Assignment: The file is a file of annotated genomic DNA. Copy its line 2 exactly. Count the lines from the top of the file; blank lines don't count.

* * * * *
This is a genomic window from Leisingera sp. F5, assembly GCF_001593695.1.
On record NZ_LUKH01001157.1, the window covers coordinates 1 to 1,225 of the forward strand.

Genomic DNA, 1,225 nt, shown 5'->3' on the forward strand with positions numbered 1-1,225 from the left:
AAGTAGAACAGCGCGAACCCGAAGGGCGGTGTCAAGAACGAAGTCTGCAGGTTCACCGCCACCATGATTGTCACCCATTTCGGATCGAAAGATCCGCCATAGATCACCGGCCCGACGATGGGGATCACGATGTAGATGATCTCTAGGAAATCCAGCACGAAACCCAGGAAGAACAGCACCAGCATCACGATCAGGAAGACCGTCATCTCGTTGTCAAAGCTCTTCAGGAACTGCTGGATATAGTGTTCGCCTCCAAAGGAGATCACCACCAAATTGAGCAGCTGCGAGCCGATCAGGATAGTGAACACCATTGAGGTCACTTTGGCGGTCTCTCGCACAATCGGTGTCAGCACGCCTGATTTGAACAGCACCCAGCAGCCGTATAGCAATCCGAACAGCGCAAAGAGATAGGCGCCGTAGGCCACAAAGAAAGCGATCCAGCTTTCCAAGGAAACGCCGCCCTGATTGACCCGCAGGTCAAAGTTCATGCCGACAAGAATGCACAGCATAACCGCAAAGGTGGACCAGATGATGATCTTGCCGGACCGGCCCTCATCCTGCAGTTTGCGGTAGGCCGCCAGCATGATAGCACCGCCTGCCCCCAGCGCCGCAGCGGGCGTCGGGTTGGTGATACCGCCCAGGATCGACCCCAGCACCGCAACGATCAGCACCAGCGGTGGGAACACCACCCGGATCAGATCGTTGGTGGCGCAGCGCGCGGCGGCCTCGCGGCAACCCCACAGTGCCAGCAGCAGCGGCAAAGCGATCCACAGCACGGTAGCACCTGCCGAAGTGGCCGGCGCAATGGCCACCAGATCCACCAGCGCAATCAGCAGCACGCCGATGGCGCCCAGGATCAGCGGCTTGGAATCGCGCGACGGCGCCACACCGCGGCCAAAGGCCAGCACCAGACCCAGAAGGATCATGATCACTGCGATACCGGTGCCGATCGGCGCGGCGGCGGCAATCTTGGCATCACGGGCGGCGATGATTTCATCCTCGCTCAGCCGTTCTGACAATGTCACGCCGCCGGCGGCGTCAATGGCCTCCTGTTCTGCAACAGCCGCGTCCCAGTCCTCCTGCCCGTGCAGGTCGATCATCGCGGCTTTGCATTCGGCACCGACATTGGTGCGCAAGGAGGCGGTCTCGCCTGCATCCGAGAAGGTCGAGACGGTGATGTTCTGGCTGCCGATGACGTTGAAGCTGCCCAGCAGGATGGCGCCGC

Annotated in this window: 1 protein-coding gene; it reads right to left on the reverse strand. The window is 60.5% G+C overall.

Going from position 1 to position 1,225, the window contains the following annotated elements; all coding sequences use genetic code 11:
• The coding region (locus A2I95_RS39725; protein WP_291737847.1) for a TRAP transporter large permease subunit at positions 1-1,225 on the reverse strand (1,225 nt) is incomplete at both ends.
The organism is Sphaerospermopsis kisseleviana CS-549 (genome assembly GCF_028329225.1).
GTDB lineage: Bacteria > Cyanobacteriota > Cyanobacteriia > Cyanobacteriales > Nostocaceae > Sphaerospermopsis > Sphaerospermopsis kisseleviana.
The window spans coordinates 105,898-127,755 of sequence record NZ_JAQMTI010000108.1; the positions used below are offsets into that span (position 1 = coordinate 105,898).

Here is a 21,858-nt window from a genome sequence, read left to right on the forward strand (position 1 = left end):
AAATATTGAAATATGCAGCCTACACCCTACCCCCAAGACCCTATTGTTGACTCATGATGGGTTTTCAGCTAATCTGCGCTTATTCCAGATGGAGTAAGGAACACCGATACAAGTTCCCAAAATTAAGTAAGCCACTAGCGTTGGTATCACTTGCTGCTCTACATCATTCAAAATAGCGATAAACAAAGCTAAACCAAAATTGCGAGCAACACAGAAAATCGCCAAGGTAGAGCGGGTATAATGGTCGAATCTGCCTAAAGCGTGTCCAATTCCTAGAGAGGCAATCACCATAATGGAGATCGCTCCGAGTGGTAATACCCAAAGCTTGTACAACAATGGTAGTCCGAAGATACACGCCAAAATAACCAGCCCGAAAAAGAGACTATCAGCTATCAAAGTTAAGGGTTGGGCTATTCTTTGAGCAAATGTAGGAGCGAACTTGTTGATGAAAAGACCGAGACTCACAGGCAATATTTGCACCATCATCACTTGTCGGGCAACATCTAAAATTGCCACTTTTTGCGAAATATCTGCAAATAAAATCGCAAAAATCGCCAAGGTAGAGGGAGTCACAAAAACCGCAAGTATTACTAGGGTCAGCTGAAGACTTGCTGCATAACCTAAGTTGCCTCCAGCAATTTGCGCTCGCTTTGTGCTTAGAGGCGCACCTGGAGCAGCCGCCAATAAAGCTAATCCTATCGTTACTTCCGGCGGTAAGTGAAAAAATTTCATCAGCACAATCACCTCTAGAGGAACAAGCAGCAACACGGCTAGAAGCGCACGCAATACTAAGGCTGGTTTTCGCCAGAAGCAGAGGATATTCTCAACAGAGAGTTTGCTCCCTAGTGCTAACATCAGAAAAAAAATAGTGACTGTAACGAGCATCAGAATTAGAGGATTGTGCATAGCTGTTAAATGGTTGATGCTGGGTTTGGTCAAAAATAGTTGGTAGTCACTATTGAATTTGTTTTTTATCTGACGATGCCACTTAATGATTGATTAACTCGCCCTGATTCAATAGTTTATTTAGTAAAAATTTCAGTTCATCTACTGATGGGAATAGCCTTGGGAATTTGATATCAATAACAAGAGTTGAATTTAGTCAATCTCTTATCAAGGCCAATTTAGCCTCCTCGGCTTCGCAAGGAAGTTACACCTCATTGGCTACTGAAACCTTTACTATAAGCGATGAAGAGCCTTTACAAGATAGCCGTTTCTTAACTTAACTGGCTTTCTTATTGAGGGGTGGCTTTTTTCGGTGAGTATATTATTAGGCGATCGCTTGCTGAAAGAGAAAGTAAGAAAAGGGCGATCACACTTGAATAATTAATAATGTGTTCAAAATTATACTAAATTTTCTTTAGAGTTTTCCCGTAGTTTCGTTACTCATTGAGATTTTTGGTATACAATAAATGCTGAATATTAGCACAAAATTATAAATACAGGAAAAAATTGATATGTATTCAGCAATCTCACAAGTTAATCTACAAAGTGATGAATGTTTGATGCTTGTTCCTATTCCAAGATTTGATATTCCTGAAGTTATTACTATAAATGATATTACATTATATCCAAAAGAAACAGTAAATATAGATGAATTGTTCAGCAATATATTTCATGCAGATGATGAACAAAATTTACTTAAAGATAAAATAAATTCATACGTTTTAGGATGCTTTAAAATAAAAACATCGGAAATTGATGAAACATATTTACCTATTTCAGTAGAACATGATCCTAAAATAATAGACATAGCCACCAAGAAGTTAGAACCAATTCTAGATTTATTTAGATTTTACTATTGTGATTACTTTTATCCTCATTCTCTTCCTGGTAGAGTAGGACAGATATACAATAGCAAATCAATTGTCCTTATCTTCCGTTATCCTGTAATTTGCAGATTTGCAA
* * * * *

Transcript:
On record NZ_LUKH01001157.1, the window covers coordinates 1 to 1,225 of the forward strand.